you don't know for sure what each parent carried then the
only sure why to tell what colors your dog carries is to have
them color tested through DNA coding which costs about $85.00.
Unfortunately many breeders
are not well versed in coat color genetics and there are "old
wives tales" surrounding liver nosed yellows. First of
all they are a fault, not a disqualification. Only a
dog that has true pink pigment can't be shown so producing
a beautiful pup that can't go in the ring is unfortunate BUT
they do make wonderful companions and hunting partners so
not all is lost! Second they do NOT have inherent skin problems
nor do they get sun burned like many breeders have been told.
They are "self colored" just like a chocolate Lab
or a red Visla and there is nothing genetically wrong with
that combination that makes their skin sensitive. And lastly
they do not "pop" up in litters that can't produce
the genetic possibility. In other words both parents MUST
carry both chocolate and yellow to yield liver nosed yellows.
A true Dudley (pink pigment)
can and generally do have the tendancy to sunburn, so you
do need to be careful of them in the sunlight.
One more note. Many other breeds allow a yellow/tan
coat to be paired with liver pigmentation in their standards.
These include the Pointer, Setter, Beagle, Shar-pei, Chow
Chow, Chihuahua plus many others. In the Labrador the originators
of the standard simply did not like the appearance of the
liver nosed yellows. Back in the early part of the twentieth
century when the Labrador was being cultivated in the U.K.
chocolates AND yellows tended to have very light eyes (like
a Chessie) which gave them a harsh expression. The original
Labrador standard called only for black coats and then yellows
were actually given a separate standard but they were soon
incorporated in with the black coated individuals. Chocolates
were always present because liver is recessive to black in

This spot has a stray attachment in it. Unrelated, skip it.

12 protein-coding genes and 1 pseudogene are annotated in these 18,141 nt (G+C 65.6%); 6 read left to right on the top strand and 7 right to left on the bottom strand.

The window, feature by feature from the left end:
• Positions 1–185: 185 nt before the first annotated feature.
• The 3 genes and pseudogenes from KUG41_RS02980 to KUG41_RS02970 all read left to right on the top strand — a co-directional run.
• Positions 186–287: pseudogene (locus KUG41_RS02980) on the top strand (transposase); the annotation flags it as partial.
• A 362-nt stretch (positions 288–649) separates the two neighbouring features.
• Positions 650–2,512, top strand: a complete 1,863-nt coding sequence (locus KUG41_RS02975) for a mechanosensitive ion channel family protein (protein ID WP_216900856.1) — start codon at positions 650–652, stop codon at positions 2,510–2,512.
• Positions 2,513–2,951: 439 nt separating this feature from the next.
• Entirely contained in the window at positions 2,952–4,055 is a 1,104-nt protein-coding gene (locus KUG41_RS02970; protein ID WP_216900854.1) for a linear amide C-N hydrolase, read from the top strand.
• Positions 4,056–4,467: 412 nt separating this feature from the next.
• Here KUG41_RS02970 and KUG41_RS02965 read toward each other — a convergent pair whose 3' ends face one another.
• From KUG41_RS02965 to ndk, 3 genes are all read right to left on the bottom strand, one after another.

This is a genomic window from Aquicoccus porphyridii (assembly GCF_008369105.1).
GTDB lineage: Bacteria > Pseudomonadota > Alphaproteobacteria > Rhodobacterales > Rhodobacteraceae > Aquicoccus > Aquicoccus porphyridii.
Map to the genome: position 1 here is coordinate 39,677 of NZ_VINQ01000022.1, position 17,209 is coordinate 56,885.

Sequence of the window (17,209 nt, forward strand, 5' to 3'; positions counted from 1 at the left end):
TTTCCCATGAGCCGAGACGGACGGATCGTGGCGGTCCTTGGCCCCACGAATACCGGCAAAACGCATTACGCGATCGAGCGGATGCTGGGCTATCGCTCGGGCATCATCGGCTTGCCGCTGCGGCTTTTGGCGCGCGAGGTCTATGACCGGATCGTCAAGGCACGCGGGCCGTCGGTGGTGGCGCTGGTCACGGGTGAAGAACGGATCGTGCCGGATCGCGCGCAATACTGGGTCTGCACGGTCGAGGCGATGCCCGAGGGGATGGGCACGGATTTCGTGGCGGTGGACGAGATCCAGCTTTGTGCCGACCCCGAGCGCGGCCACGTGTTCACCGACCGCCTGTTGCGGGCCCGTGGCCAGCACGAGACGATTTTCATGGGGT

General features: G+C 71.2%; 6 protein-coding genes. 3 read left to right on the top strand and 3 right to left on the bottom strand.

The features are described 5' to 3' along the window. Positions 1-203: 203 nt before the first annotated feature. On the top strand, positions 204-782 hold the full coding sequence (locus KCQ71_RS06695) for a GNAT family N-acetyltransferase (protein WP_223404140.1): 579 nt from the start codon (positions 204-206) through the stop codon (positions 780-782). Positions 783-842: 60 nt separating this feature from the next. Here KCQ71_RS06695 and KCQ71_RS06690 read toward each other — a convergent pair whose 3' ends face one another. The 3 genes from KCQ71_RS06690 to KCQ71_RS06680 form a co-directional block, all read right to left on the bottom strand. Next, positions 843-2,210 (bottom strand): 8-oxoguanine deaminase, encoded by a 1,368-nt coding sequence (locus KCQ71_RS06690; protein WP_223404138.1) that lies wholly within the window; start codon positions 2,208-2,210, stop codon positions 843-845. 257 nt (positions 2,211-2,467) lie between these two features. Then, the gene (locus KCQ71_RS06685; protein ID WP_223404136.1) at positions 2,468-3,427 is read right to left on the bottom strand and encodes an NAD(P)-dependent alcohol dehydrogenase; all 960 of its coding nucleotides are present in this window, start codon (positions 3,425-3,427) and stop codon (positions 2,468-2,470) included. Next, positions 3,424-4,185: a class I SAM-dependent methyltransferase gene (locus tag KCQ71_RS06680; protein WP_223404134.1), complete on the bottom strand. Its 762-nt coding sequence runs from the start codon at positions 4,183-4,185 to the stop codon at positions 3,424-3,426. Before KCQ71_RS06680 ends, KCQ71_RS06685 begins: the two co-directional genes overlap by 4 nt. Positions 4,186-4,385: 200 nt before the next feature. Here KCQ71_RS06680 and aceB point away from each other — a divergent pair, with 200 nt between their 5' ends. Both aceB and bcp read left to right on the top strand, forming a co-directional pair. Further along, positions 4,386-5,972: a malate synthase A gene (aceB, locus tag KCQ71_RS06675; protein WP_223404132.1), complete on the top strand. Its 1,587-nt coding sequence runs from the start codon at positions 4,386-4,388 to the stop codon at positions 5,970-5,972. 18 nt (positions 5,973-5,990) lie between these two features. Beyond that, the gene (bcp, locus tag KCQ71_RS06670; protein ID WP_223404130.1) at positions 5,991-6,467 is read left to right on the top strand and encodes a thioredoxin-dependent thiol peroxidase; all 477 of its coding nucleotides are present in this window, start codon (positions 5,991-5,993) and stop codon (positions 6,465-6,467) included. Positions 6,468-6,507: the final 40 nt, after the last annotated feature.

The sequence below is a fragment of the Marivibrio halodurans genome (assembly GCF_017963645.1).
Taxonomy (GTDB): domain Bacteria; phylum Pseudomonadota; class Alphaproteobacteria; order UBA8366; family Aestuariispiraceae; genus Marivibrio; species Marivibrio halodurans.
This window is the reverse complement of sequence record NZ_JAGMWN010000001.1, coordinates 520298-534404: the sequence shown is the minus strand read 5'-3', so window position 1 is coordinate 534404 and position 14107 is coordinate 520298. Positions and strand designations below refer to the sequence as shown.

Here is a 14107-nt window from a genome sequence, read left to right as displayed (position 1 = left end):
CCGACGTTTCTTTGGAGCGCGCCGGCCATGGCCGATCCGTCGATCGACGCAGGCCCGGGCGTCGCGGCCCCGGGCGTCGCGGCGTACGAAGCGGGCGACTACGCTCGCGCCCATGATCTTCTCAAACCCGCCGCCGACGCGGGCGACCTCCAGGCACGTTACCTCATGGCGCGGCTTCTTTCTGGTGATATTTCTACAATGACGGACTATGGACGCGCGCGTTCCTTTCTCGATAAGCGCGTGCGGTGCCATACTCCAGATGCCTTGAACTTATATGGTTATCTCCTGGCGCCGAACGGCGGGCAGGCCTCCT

all dogs. Once the three colors were recognized in the standard,
the combination of chocolate and yellow was not asthetically
pleasing to those that were breeding Labradors and thus they
were frowned upon.
What is a Dudley? You're
going to get different answers from different people.
A true Dudley is totally lacking in pigment.
Its nose, eye rims and feet are as pink as the day they are
Now, remember, the origins
referred to the Bulldog with liver pigment. In other breeds,
it has come to mean non-pigmented, as it does in the Standard
for the Labrador.
Many say a yellow with liver
pigment is a Dudley. It depends on the person and their definitions.
The AKC describes it as flesh colored. In Anna Katherine Nichols
book of the Labrador Retriever, written in 1983, the Dudley
nose is defined as flesh colored.
The LRC defines a Dudley as
pink. A yellow with chocolate pigment, whether its light
or dark, is not a Dudley. It should be penalized, but
The AKC standard states:
The DQ for pigment reads, "A thoroughly pink nose or
one lacking in any pigment."
In the Canadian standard, it states that the yellow's pigment
is black or dark brown. Anything else is a serious fault (as
the Dudley nose in the US had been throughout history).
A yellow with a brown/chocolate
nose is NOT lacking in pigment, so they are not a Dudley and
should not be referred to as such.
The dog above could not be
shown, but the lack of pigment does NOT mean it can't still
be a beloved pet.